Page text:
Press TV: A journalism watchdog says a Turkish court trial over the killing of Saudi dissident journalist Jamal Khashoggi is “nearing deadlock” as the hearings have so far failed to include Saudi Crown Prince Mohammed bin Salman’s role in the gruesome 2018 murder.
Erol Onderoglu, representative for Reporters wthout Borders (RSF), said on Tuesday that justice could not be served in the trial if it did not include the de facto leader of the Saudi kingdom.
“Everyone knows that the judicial process will be symbolic as long as the defendants are not caught and returned to Turkey,” Onderoglu said, describing the case as “nearing deadlock.”
The RSF’s representative also called on Turkish authorities to bring to justice all those involved in the murder as perpetrators, planners, or instigators and to take immediate steps to end their impunity.
The fifth session of Khashoggi’s murder trial took place at the Justice Palace in the Turkish city of Istanbul on Tuesday, and was also attended by the journalist’s fiancée, Hatice Cengiz, and her lawyer.
In the last two hearings, the court rejected requests by Cengiz to accept into evidence a declassified US intelligence report that was published early this year and held the Saudi crown prince responsible for approving the murder.
In both hearings, the judge stated that the report “would bring nothing to the trial,” and Khashoggi’s fiancée was told to take the request directly to Istanbul’s prosecutor general.
The Turkish court, which is trying 26 Saudis in absentia on various charges related to Khashoggi’s murder, urged the Justice Ministry to send a letter to Saudi Arabia and ask about the results of the trial of those who were sentenced in the kingdom over the murder of the slain journalist so that they do not receive a punishment twice.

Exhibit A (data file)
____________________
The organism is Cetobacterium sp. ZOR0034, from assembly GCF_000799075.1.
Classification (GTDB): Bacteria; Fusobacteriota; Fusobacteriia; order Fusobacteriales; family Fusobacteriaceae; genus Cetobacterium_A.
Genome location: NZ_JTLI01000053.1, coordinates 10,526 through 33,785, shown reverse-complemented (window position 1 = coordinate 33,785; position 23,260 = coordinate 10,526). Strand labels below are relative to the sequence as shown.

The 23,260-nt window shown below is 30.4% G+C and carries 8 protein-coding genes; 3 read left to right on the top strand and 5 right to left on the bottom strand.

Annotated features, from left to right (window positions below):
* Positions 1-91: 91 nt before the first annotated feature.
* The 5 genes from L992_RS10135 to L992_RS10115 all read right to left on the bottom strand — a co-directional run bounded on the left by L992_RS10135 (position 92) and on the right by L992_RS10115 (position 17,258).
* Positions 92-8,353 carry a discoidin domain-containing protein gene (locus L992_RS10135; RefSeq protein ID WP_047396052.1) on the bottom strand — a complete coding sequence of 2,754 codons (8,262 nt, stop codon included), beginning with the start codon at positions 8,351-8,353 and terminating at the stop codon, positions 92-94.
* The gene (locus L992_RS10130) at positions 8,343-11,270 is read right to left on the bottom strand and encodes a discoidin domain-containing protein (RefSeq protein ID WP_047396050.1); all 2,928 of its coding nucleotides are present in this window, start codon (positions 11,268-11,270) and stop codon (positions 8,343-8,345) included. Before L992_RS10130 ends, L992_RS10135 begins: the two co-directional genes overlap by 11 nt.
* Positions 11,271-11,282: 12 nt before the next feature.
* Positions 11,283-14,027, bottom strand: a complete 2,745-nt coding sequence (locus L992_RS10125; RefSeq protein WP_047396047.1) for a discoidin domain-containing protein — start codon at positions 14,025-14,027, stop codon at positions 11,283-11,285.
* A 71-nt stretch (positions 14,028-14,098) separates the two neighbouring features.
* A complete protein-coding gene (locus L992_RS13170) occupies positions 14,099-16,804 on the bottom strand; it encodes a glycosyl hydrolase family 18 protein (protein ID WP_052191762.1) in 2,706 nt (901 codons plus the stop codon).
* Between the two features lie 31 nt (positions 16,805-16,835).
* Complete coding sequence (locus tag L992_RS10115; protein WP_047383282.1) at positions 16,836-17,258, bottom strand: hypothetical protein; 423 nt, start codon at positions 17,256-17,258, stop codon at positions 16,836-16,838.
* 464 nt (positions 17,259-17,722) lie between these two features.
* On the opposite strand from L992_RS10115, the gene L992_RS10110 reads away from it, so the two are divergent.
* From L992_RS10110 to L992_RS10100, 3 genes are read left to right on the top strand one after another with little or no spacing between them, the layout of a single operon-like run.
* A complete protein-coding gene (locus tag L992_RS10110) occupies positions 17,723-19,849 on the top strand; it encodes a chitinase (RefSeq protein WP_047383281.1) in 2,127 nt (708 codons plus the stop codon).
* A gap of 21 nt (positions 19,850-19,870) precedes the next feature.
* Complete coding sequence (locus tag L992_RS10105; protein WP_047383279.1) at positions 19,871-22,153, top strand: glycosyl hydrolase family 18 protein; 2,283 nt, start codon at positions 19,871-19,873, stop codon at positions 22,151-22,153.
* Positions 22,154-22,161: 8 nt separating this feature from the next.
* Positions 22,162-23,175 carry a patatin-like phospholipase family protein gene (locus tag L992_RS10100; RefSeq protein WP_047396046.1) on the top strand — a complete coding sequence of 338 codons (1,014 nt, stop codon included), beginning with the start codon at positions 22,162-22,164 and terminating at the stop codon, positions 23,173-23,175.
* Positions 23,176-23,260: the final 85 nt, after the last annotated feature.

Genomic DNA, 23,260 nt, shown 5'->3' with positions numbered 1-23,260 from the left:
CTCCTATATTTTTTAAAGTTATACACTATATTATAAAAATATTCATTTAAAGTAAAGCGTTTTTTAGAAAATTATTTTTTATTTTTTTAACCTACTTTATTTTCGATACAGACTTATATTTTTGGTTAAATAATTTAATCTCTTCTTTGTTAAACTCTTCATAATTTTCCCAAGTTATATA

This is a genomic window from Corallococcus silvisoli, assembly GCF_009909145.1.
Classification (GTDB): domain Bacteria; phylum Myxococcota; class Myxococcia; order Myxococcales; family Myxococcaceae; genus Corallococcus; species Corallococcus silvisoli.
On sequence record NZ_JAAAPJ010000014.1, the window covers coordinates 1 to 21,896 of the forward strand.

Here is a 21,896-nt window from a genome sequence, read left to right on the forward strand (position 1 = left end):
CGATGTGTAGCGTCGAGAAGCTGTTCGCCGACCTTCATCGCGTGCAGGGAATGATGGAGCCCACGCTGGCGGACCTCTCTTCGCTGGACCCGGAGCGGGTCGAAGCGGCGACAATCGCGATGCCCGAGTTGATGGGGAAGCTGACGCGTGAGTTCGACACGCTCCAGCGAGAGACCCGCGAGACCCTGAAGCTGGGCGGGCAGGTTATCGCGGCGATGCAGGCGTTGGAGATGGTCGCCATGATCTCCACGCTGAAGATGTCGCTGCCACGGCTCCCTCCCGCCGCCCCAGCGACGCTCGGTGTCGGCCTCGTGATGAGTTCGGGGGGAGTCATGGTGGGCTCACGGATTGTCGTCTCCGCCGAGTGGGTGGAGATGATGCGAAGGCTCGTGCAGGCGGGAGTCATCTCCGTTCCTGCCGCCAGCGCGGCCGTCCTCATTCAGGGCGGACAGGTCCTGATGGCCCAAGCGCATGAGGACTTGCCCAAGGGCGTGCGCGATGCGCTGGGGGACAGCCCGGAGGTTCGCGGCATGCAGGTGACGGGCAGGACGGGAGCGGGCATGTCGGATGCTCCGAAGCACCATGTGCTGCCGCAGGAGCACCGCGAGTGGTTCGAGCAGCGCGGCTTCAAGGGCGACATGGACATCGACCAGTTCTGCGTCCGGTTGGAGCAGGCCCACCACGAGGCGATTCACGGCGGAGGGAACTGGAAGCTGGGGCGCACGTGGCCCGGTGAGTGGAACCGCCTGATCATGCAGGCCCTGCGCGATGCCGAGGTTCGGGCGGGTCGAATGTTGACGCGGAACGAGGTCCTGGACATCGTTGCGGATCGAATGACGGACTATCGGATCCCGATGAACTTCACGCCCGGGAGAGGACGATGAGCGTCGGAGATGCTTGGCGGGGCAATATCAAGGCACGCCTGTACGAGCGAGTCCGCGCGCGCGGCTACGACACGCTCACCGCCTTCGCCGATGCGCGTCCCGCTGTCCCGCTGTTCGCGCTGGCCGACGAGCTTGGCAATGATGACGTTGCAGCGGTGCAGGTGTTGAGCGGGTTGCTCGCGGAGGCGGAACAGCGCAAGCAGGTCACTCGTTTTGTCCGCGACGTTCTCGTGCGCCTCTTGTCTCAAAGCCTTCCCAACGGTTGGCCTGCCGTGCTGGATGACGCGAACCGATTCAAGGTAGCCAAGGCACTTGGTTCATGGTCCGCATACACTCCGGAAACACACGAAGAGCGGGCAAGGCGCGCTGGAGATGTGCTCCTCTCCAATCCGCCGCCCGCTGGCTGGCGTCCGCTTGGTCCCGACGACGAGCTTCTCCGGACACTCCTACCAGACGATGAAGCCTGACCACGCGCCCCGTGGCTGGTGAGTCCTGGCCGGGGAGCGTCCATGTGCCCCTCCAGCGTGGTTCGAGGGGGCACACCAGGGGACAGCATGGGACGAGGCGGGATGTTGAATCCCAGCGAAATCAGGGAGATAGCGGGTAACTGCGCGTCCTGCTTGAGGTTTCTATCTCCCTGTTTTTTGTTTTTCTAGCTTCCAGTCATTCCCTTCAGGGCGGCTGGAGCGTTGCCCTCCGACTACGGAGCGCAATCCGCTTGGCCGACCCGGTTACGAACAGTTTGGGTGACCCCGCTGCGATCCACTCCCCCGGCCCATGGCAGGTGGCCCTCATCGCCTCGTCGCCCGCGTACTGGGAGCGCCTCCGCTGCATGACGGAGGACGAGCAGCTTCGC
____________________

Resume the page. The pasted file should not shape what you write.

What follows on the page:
The RSF’s representative also pointed to the partial improvement in bilateral relations between Turkey and Saudi Arabia as Ankara and Riyadh have been working to normalize ties after a series of phone calls between President Recep Tayyip Erdogan and King Salman bin Abdulaziz.
“The signs towards Turkey-Saudi relations getting closer are of course raising concern that the case could be moved into the shadows, could be pushed into the background,” Onderoglu said.
He added that the concerns had been increased by the Istanbul prosecutor’s office not requesting the CIA report and the court not adding it to the case.
The next hearing is scheduled to be held on February 24.
Four Saudi operatives involved in the brutal killing of dissident journalist Jamal Khashoggi in 2018 are revealed to have received paramilitary training on US soil the previous year as part of a contract approved by the State Department.
Khashoggi, a former advocate of the Saudi royal court who later became a critic, was brutally murdered in the Saudi consulate in Istanbul on October 2, 2018 after he entered the premises to collect documents for his planned wedding to his Turkish fiancée.
According to Turkish officials, Khashoggi was killed and his body was cut into pieces by a 15-man Saudi squad inside the consulate. His remains have not been found.
The Washington Post, where Khashoggi was a columnist, reported in November the same year that the CIA had concluded that bin Salman had personally ordered the murder.